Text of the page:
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Amateur Radio


There will be a number of radios running at the JOTA campsite using the callsign VK2SNR. The operators use different frequencies depending on the region they are trying to contact and the atmospheric conditions along the signal path.

There will also be an Echolink station remotely connected to the JOTA-E (E for English) Echolink conference.

Current Solar Terrestrial Conditions

If you don't understand what this table means, then you probably don't need to know :) You can find a detailed explanation by clicking on the image below.

Solar Conditions

Solar Conditions

Phonetic Alphabet and Morse Code

A phonetic alphabet or spelling alphabet is a set of words used instead of alphabetic letters in radio communication; each word stands for its initial letter. golf echo tango, india tango?

Morse code is a method for transmitting information using standardised sequences of short "dots" and long "dashes" to represent letters, numerals, punctuation and special characters. If you have an older phone that beeps when a text message cones in, did you know that the beeps were actually morse code? What letters might the beeps spell? (Hint)

Type the words into the text box below and select Morse Code or Phonetic Alphabet to see your message translated.

To include the Morse Code and Phonetic translator in your own web page, see the translator page for details of what is required. The translator code may be freely used for any purpose.

Q Codes

The International Q Code is an abbreviated way to exchange a great deal of information with a simple three letter code. QRV?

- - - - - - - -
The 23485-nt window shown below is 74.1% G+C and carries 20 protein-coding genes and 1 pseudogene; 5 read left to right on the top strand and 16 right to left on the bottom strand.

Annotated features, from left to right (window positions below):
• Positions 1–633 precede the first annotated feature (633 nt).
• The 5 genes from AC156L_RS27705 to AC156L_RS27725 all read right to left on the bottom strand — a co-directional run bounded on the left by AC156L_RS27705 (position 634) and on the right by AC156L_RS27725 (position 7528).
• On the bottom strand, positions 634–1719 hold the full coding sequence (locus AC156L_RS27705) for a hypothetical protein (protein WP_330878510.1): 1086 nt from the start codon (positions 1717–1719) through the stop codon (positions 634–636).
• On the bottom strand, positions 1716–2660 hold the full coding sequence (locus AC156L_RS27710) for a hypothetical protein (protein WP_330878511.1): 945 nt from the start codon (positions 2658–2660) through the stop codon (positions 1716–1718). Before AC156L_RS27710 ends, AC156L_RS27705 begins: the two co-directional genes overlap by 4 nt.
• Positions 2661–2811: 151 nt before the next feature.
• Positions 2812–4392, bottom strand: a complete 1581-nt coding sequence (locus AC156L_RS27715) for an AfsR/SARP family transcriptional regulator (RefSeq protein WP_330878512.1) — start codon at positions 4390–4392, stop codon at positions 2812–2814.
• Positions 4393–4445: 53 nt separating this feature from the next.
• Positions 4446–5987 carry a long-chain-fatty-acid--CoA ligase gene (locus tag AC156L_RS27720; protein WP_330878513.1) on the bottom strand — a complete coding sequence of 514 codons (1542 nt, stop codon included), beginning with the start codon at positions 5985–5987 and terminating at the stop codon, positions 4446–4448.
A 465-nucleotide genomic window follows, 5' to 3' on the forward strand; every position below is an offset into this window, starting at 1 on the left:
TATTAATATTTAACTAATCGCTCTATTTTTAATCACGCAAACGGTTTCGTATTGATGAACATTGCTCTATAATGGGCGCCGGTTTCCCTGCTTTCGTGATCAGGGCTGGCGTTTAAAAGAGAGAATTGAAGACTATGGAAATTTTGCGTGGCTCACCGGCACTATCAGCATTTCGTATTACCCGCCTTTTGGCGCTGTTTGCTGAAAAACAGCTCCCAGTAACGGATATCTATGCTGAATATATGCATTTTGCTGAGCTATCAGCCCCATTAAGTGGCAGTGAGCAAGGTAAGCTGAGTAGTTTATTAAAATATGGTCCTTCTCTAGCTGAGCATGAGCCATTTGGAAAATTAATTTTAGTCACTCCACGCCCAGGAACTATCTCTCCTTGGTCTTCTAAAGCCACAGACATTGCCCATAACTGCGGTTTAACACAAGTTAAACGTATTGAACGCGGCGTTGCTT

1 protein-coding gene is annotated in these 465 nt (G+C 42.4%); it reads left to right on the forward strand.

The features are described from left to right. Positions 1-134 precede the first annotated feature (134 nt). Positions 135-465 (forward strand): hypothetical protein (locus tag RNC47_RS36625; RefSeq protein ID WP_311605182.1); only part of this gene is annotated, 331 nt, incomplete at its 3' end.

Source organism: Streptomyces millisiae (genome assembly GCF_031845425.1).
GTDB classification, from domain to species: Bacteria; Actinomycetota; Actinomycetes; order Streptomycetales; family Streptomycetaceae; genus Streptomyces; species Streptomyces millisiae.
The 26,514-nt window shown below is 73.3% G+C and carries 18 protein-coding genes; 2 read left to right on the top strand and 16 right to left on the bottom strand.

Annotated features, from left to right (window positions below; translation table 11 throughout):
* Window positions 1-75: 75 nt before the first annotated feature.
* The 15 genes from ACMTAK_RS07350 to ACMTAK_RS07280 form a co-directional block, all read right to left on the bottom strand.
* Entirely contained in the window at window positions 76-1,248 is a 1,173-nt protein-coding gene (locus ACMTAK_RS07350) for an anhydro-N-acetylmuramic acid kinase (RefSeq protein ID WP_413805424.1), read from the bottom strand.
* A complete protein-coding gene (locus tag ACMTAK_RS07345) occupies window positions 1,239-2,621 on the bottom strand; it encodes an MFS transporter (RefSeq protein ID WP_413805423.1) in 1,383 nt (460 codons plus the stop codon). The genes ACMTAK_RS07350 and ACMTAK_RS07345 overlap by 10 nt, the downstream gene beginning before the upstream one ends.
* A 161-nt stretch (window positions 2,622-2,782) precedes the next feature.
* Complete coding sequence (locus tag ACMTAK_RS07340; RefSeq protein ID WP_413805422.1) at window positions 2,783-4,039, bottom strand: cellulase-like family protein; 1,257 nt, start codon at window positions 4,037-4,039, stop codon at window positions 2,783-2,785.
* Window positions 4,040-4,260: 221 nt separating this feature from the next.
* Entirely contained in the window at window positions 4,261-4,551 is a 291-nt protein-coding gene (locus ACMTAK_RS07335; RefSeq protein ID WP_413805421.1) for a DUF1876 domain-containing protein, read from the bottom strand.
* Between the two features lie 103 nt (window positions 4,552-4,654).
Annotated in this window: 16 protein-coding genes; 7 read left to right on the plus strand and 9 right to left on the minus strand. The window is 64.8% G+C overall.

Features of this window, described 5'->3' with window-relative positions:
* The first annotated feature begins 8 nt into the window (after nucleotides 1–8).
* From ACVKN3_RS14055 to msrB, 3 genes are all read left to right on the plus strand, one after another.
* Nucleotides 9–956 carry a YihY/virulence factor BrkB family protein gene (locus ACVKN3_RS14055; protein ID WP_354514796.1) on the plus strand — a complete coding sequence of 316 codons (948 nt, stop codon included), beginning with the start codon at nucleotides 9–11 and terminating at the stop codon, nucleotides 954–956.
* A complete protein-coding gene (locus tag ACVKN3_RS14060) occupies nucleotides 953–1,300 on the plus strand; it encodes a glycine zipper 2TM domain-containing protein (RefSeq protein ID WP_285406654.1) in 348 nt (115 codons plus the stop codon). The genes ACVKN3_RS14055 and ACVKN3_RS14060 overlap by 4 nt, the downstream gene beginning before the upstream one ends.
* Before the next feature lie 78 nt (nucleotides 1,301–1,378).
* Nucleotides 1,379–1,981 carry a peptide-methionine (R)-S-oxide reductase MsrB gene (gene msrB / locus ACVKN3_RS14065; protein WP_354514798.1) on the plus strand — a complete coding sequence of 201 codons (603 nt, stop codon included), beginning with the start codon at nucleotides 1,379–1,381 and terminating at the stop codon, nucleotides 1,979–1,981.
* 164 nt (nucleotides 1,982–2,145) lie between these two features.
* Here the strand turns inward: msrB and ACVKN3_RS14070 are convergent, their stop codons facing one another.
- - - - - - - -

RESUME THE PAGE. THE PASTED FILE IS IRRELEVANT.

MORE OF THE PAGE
J Code

The J-code is a tool that enables a very basic conversation in those cases where there is no common language between the youngsters. The J-code is a set of abbreviations used for JOTA and JOTI similar to the Q-Code used by radio amateurs. JHJ

Challenge Questions

There is a page of Challenge Questions. These questions can be used with radio or IRC contacts to keep the conversation interesting. There will be a map to record locations.

Call Signs

Amateur Radio Operators identify themselves by using their call sign. This is a unique sequence of letters and numbers assigned to then when they receive their license.

Each country is assigned one or more unique prefixes for all operators or stations. In Australia we use VK followed by a number for each state, then an individial 2, 3, or 4 letter code. Here is a world map showing call sign prefixes.

Automatic Position Reporting System - APRS

APRS is an amateur radio system originally developed to maintain an ongoing record of the location of a mobile radio-transmitter.

Our local Amateur Radio group has fitted a transmitter to a helicopter. Read more about APRS and follow the helicopter's current and past trips.

On the JOTA weekend a tracker is fitted to the bus so we can see where it is.


Echolink uses the Internet to carry transmissions as Voice over Internet Protocol (VoIP) to another Echolink station. This allows low power UHF radios to make world wide contacts, even when weather conditions are not favourable. Here is a brief description of how Echolink works.

Amateur Radio Groups

There are many local, national and international associations, organisations and groups for Amateur Radio Operators.

Foundation Amateur License

In 2005, the Australian Communications and Media Authority (ACMA) introduced an Amateur Radio Foundation license, targetted at a younger and less technical audience. The examination format for this license is typically a two day seminar, followed by a multiple choice test and practical examination.